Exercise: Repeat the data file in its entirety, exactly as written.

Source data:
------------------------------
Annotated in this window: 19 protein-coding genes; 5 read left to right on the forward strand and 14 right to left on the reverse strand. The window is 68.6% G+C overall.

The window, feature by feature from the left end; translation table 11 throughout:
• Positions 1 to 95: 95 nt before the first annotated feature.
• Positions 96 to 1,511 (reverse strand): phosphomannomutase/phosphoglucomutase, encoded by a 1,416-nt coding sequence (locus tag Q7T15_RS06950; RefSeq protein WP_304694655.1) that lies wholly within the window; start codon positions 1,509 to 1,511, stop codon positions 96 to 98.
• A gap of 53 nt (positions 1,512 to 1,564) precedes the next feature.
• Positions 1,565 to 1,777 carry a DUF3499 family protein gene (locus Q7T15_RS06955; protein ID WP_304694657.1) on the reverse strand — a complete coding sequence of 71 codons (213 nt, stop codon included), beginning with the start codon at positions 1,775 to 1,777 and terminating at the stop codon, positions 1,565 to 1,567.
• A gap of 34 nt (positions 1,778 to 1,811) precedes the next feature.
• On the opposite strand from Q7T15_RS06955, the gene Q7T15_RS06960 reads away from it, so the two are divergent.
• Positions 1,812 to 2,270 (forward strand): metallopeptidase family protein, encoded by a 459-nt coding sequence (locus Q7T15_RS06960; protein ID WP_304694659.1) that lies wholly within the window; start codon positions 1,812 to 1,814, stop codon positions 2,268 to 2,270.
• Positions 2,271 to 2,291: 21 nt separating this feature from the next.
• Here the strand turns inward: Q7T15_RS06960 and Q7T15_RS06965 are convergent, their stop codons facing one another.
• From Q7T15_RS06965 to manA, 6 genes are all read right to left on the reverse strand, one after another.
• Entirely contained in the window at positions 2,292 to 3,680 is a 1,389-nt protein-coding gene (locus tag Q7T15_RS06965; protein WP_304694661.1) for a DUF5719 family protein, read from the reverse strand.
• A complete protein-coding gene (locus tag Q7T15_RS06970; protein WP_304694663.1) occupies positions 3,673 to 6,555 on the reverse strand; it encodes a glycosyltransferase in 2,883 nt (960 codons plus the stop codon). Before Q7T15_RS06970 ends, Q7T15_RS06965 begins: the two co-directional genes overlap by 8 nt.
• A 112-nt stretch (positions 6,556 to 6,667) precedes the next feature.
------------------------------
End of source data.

Annotated in this window: 19 protein-coding genes; 5 read left to right on the forward strand and 14 right to left on the reverse strand. The window is 68.6% G+C overall.

The window, feature by feature from the left end; translation table 11 throughout:
• Positions 1 to 95: 95 nt before the first annotated feature.
• Positions 96 to 1,511 (reverse strand): phosphomannomutase/phosphoglucomutase, encoded by a 1,416-nt coding sequence (locus tag Q7T15_RS06950; RefSeq protein WP_304694655.1) that lies wholly within the window; start codon positions 1,509 to 1,511, stop codon positions 96 to 98.
• A gap of 53 nt (positions 1,512 to 1,564) precedes the next feature.
• Positions 1,565 to 1,777 carry a DUF3499 family protein gene (locus Q7T15_RS06955; protein ID WP_304694657.1) on the reverse strand — a complete coding sequence of 71 codons (213 nt, stop codon included), beginning with the start codon at positions 1,775 to 1,777 and terminating at the stop codon, positions 1,565 to 1,567.
• A gap of 34 nt (positions 1,778 to 1,811) precedes the next feature.
• On the opposite strand from Q7T15_RS06955, the gene Q7T15_RS06960 reads away from it, so the two are divergent.
• Positions 1,812 to 2,270 (forward strand): metallopeptidase family protein, encoded by a 459-nt coding sequence (locus Q7T15_RS06960; protein ID WP_304694659.1) that lies wholly within the window; start codon positions 1,812 to 1,814, stop codon positions 2,268 to 2,270.
• Positions 2,271 to 2,291: 21 nt separating this feature from the next.
• Here the strand turns inward: Q7T15_RS06960 and Q7T15_RS06965 are convergent, their stop codons facing one another.
• From Q7T15_RS06965 to manA, 6 genes are all read right to left on the reverse strand, one after another.
• Entirely contained in the window at positions 2,292 to 3,680 is a 1,389-nt protein-coding gene (locus tag Q7T15_RS06965; protein WP_304694661.1) for a DUF5719 family protein, read from the reverse strand.
• A complete protein-coding gene (locus tag Q7T15_RS06970; protein WP_304694663.1) occupies positions 3,673 to 6,555 on the reverse strand; it encodes a glycosyltransferase in 2,883 nt (960 codons plus the stop codon). Before Q7T15_RS06970 ends, Q7T15_RS06965 begins: the two co-directional genes overlap by 8 nt.
• A 112-nt stretch (positions 6,556 to 6,667) precedes the next feature.